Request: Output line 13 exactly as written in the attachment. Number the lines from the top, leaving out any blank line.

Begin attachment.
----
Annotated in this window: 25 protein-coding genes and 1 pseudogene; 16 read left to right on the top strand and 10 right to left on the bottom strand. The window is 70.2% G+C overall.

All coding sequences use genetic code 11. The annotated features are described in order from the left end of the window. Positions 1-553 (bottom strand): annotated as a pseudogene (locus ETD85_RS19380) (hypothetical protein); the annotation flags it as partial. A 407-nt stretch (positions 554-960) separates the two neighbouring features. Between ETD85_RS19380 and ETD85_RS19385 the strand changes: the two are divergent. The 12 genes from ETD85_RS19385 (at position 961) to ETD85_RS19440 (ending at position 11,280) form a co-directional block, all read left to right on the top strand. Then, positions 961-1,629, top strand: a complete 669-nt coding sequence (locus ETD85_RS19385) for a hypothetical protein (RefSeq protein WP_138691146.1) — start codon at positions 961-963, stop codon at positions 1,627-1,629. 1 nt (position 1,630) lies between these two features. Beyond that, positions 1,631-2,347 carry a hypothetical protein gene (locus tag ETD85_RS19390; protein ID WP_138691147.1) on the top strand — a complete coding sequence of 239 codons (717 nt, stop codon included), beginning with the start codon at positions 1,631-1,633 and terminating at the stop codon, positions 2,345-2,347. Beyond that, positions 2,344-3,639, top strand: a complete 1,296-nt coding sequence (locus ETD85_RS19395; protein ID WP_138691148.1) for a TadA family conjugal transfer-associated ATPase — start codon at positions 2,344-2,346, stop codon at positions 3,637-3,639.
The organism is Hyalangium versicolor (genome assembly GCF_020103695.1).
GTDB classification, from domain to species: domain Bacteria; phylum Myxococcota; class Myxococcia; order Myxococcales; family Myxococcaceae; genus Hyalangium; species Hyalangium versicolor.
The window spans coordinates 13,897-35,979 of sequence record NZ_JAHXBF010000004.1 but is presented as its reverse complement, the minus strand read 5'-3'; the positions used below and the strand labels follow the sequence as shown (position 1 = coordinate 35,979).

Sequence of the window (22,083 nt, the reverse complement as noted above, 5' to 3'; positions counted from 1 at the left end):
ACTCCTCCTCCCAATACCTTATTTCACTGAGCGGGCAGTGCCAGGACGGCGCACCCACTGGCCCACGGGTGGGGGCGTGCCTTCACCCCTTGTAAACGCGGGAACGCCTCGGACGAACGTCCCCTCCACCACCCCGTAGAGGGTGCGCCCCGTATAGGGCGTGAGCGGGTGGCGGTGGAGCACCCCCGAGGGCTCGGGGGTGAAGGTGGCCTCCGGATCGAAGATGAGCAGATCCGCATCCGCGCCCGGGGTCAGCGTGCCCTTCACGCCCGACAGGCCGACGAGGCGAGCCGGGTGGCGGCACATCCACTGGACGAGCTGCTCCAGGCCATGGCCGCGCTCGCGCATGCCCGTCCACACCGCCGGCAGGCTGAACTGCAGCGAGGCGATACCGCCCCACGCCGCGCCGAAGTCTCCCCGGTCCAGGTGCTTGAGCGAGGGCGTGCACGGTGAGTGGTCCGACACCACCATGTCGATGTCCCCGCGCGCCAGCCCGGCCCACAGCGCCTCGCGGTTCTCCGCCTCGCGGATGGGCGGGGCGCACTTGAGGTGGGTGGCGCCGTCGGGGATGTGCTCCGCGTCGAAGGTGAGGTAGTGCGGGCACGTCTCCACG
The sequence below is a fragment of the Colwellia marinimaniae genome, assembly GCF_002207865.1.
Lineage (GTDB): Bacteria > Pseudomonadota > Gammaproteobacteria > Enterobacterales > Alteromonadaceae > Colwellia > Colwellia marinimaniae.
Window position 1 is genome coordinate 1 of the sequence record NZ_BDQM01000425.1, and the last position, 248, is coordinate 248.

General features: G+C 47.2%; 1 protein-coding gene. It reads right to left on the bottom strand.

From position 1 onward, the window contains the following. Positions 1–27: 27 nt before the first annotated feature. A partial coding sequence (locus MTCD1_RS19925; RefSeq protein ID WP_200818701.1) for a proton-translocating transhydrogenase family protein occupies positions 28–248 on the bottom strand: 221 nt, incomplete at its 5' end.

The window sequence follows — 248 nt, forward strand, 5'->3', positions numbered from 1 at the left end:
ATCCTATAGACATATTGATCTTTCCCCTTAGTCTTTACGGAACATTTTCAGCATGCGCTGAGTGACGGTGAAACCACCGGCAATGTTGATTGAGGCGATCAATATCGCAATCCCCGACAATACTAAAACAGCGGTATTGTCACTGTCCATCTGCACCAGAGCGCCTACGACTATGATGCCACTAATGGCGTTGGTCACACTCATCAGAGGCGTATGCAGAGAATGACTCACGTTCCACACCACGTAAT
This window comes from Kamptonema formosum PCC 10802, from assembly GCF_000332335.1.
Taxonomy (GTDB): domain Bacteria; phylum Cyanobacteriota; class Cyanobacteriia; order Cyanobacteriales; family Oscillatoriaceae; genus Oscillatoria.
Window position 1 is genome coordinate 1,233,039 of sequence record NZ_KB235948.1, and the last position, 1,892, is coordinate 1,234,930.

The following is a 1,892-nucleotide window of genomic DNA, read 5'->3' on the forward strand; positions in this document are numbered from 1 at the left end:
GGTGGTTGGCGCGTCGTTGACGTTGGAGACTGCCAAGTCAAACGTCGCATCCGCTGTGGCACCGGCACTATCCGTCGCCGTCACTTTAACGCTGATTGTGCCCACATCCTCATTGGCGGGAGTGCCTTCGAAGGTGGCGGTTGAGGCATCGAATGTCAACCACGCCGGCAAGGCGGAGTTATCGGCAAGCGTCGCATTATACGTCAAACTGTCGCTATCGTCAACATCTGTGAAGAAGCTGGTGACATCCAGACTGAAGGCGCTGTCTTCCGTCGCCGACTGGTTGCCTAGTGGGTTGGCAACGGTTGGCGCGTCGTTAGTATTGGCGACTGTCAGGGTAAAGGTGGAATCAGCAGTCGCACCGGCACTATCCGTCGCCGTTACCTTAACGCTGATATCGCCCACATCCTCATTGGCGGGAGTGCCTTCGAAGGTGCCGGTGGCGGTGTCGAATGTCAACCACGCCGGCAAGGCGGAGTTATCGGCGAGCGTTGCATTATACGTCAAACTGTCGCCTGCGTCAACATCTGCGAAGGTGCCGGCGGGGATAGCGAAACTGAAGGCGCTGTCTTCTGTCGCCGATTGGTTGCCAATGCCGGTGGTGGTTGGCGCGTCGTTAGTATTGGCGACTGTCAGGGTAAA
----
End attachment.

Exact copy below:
The window sequence follows — 248 nt, forward strand, 5'->3', positions numbered from 1 at the left end: